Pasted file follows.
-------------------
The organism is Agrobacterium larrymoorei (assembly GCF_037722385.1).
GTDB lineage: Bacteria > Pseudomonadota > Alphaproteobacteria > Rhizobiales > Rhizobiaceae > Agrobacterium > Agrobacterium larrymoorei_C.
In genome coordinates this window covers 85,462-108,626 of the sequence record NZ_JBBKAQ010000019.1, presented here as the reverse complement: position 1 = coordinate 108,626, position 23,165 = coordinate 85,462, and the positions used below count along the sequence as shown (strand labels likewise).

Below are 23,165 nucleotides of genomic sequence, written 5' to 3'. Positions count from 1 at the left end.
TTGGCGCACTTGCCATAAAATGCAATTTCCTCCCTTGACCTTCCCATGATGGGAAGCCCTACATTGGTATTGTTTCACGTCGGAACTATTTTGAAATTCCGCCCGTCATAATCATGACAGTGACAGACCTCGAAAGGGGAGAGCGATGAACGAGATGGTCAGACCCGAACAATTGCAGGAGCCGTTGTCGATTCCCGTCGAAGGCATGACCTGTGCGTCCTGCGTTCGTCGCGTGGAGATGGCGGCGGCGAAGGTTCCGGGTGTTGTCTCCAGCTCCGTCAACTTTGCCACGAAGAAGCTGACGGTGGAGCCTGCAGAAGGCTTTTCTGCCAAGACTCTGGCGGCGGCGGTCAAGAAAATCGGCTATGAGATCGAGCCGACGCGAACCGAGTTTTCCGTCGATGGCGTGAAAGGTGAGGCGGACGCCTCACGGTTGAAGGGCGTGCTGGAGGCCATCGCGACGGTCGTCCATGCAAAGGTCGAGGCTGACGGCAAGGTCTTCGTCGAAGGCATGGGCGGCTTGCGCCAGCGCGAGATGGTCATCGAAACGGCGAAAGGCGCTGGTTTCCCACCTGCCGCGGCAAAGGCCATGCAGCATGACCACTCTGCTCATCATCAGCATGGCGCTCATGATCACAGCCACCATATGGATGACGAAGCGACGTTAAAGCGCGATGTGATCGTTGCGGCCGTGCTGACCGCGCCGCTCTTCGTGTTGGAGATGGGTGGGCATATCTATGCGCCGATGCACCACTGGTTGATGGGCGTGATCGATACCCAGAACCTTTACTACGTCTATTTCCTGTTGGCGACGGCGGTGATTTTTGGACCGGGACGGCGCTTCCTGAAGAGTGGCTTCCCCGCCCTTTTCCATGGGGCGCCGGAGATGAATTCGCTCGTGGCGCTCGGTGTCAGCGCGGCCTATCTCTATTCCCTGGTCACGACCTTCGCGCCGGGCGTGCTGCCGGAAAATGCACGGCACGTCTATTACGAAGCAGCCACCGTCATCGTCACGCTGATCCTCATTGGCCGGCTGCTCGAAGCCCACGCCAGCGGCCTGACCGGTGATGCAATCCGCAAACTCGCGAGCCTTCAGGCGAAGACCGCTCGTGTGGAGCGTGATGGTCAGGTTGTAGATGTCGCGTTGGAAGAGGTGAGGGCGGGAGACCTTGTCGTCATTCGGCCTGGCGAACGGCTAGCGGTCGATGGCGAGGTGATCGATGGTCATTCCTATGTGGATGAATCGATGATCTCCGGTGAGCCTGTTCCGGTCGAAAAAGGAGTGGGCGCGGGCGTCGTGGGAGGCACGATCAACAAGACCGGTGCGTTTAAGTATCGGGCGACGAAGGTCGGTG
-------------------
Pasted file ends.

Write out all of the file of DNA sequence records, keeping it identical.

The organism is Agrobacterium larrymoorei (assembly GCF_037722385.1).
GTDB lineage: Bacteria > Pseudomonadota > Alphaproteobacteria > Rhizobiales > Rhizobiaceae > Agrobacterium > Agrobacterium larrymoorei_C.
In genome coordinates this window covers 85,462-108,626 of the sequence record NZ_JBBKAQ010000019.1, presented here as the reverse complement: position 1 = coordinate 108,626, position 23,165 = coordinate 85,462, and the positions used below count along the sequence as shown (strand labels likewise).

Below are 23,165 nucleotides of genomic sequence, written 5' to 3'. Positions count from 1 at the left end.
TTGGCGCACTTGCCATAAAATGCAATTTCCTCCCTTGACCTTCCCATGATGGGAAGCCCTACATTGGTATTGTTTCACGTCGGAACTATTTTGAAATTCCGCCCGTCATAATCATGACAGTGACAGACCTCGAAAGGGGAGAGCGATGAACGAGATGGTCAGACCCGAACAATTGCAGGAGCCGTTGTCGATTCCCGTCGAAGGCATGACCTGTGCGTCCTGCGTTCGTCGCGTGGAGATGGCGGCGGCGAAGGTTCCGGGTGTTGTCTCCAGCTCCGTCAACTTTGCCACGAAGAAGCTGACGGTGGAGCCTGCAGAAGGCTTTTCTGCCAAGACTCTGGCGGCGGCGGTCAAGAAAATCGGCTATGAGATCGAGCCGACGCGAACCGAGTTTTCCGTCGATGGCGTGAAAGGTGAGGCGGACGCCTCACGGTTGAAGGGCGTGCTGGAGGCCATCGCGACGGTCGTCCATGCAAAGGTCGAGGCTGACGGCAAGGTCTTCGTCGAAGGCATGGGCGGCTTGCGCCAGCGCGAGATGGTCATCGAAACGGCGAAAGGCGCTGGTTTCCCACCTGCCGCGGCAAAGGCCATGCAGCATGACCACTCTGCTCATCATCAGCATGGCGCTCATGATCACAGCCACCATATGGATGACGAAGCGACGTTAAAGCGCGATGTGATCGTTGCGGCCGTGCTGACCGCGCCGCTCTTCGTGTTGGAGATGGGTGGGCATATCTATGCGCCGATGCACCACTGGTTGATGGGCGTGATCGATACCCAGAACCTTTACTACGTCTATTTCCTGTTGGCGACGGCGGTGATTTTTGGACCGGGACGGCGCTTCCTGAAGAGTGGCTTCCCCGCCCTTTTCCATGGGGCGCCGGAGATGAATTCGCTCGTGGCGCTCGGTGTCAGCGCGGCCTATCTCTATTCCCTGGTCACGACCTTCGCGCCGGGCGTGCTGCCGGAAAATGCACGGCACGTCTATTACGAAGCAGCCACCGTCATCGTCACGCTGATCCTCATTGGCCGGCTGCTCGAAGCCCACGCCAGCGGCCTGACCGGTGATGCAATCCGCAAACTCGCGAGCCTTCAGGCGAAGACCGCTCGTGTGGAGCGTGATGGTCAGGTTGTAGATGTCGCGTTGGAAGAGGTGAGGGCGGGAGACCTTGTCGTCATTCGGCCTGGCGAACGGCTAGCGGTCGATGGCGAGGTGATCGATGGTCATTCCTATGTGGATGAATCGATGATCTCCGGTGAGCCTGTTCCGGTCGAAAAAGGAGTGGGCGCGGGCGTCGTGGGAGGCACGATCAACAAGACCGGTGCGTTTAAGTATCGGGCGACGAAGGTCGGTG